A Rewarding Career as a Neurology Diplomate: Drs. Zaremba and DeBeer
NWHSU recently launched a postdoctoral Chiropractic Neurology Continuing Education program. After 300 hours of instruction, students are prepared to sit for examination and ultimately gain diplomate status with the International Board of Chiropractic Neurology (IBCN) of the International Academy of Chiropractic Neurology (IACN).
What types of career opportunities could that lead to? We spoke with two practicing doctors who work with neurology cases everyday to learn more about this exciting field.
Drs. Henry Zaremba and Brad DeBeer are chiropractors who work together at Revive, a world-renowned outpatient neurological rehabilitation and optimization facility in Wheat Ridge, Colorado. At Revive, they work alongside medical doctors and nurse practitioners to treat patients who have suffered strokes and traumatic brain injuries.
Patients travel to Revive from around the world for an intensive, two-week program, and achieve remarkable results:
“We’ve worked with a number of patients who have difficulty walking without assistance and after a few weeks in our program are able to walk fully,” shared Dr. Zaremba.
“We’ve helped patients with various forms of aphasia and speech difficulty improve and regain their speech function. We’ve seen dramatic changes and even small things, like patients having less irritation, and neuropsychiatric symptoms. So then they’re able to have a better relationship with their spouse.
“So we really just totally transform lives with their rehabilitation. Being chiropractic neurologists, I think we’re uniquely positioned to understand how the whole body is functioning and provide great results for these people that have had traumatic brain injuries and strokes.”
Seeing these results is incredibly rewarding for both Dr. Zaremba and DeBeer. Patients generally come to them after trying many other options without seeing results. “Most patients will come in with a stack of MRI scans, or 80 to 400 pages of medical records. They’ve been in and out of hospitals since their injury or accident,” said Dr. DeBeer. “So it’s quite remarkable seeing them change so significantly.”
They credit the diplomate program for giving them the ability to do this rewarding work. “Without this training, I wouldn’t be able to treat the patients I’m treating right now, and have such a tremendous influence on their lives,” said Dr. Zaremba.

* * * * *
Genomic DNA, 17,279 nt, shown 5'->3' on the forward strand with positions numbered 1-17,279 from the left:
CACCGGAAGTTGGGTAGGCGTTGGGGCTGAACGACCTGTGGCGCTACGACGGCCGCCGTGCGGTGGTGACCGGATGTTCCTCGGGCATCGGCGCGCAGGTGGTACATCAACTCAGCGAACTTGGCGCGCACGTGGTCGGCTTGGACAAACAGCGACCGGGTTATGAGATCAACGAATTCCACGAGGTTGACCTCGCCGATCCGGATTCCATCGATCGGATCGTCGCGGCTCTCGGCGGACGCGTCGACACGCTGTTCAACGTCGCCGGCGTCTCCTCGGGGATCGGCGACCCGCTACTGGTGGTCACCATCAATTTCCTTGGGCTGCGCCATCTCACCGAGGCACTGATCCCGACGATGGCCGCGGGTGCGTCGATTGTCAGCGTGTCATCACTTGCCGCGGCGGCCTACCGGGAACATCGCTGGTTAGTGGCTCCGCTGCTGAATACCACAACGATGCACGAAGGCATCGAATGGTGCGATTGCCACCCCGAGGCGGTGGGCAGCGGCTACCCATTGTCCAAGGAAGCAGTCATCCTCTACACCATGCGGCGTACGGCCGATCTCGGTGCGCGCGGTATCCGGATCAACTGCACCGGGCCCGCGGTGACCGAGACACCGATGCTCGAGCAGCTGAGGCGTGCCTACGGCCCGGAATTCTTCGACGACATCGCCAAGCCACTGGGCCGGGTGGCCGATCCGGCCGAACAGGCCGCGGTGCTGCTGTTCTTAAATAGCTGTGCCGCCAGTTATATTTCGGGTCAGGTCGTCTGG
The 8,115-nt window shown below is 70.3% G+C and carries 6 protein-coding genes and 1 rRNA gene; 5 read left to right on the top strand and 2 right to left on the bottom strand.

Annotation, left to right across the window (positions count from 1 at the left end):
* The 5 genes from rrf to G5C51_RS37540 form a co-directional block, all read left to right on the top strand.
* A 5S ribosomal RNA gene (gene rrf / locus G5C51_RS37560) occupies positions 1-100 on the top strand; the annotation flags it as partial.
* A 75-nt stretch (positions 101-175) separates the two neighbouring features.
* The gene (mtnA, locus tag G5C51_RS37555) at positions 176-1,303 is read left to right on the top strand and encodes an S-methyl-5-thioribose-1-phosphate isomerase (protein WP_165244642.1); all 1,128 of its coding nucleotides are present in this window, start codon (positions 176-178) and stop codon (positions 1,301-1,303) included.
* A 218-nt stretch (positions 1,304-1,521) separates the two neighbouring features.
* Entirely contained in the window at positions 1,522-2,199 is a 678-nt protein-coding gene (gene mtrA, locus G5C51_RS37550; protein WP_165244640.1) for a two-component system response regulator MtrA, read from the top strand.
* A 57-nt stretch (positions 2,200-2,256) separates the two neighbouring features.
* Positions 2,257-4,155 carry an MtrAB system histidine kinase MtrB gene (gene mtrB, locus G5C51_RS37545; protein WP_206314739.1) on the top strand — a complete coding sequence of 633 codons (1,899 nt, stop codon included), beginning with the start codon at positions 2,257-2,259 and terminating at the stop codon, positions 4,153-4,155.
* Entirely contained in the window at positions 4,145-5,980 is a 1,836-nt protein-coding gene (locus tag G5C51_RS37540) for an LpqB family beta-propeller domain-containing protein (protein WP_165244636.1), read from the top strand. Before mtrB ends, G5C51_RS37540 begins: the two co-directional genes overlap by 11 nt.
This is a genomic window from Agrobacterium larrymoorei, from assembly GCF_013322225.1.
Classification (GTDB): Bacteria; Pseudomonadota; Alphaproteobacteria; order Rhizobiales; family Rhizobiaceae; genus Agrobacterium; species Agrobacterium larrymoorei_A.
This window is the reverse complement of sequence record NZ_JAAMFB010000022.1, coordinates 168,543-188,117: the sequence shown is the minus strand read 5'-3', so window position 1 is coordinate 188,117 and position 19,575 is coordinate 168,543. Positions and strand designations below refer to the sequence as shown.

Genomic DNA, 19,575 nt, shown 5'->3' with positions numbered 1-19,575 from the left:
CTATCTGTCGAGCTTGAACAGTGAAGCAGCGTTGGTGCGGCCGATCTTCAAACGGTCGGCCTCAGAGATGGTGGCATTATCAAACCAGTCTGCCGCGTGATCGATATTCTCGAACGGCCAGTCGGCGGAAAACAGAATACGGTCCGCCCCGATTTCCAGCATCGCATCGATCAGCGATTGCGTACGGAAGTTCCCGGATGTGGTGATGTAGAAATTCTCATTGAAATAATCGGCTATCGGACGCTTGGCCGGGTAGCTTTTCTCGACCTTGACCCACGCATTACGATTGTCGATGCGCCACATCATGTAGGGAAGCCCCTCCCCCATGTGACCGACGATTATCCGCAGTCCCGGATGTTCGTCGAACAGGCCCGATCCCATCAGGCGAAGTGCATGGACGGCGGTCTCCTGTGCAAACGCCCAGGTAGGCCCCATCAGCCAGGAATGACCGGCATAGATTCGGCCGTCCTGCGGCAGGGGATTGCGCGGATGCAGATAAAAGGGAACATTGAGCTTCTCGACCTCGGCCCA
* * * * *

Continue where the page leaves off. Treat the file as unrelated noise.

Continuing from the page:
The Ideal Candidate for the Neurology Diplomate
For Drs. Zaremba and DeBeer, the reward of working as chiropractic neurologists is both in helping patients, and in coming to work and tackling a new puzzle everyday. Most neurology diplomates don’t work in an environment like Revive, but the education applies for many patient populations.
The neurology diplomate equips doctors to treat complex conditions and solve problems for their patients. Many chiropractic neurologists in traditional private practice settings help patients with common, complex, concerns, including neurodevelopmental and neurobehavioral disorders in childhood and concussions and post-concussion syndrome.
Dr. Zaremba graduated from Palmer College of Chiropractic, Florida campus, in December 2017. He started chiropractic school fairly certain that he wanted to specialize in neurology, partially because of pro hockey player Sidney Crosby. Crosby suffered concussions while Dr. Zaremba was in college, and sought care from a chiropractic neurologist. A hockey player himself, Dr. Zaremba took note and pursued chiropractic, completing most of his diplomate hours while still in the D.C. program.
Dr. DeBeer recently graduated from Palmer Florida and is currently working to become a diplomate, a process he started as a student. He would not have considered himself a candidate for the program originally, he was interested in strength and conditioning and sports chiropractic. “But that all quickly changed,” he explained, “when I realized that learning the neurology aspect of it would allow me to address any of those strength and conditioning areas a lot better. It just gives me a whole different view.”
“This program furthers your ability to help people outside of pain and spinal pain,” shared Dr. Zaremba. You can help people with different nervous system disorders based on improving your adjusting or even expanding what you’re doing to work more like a neural rehabilitation specialist and neurologist.”
“It teaches you to be a forward-thinking clinician”
The 300-hour training covers basic and complex neuroanatomy and physiology. As it progresses, students cover diagnostic criteria and treatment protocols, going through neuroradiology and reading and interpreting scans for various neurological diseases and deficits. Diplomates finish with a strong understanding of neuroanatomy and neurophysiology.
“One of the things I enjoy about the program is the stress on the importance of anatomy and knowing the structures and how to affect them properly,” shared Dr. DeBeer. “It teaches you to be a forward-thinking clinician, who can critically think through the case. It could really be for anyone. You fall in love with the complexity of it.”
Both doctors feel grateful to do the work that they do, and would encourage others to follow the path they did. Dr. Zaremba sees “an immense need for doctors like us who are driven by patient results and improvements in physiology, and I think if you’re good at it you can create changes in patients.”
At the end of the day, that change for patients is what makes the work rewarding. For Dr. DeBeer “nothing can really explain the feeling you get when the patients leave every week, beyond grateful for everything.”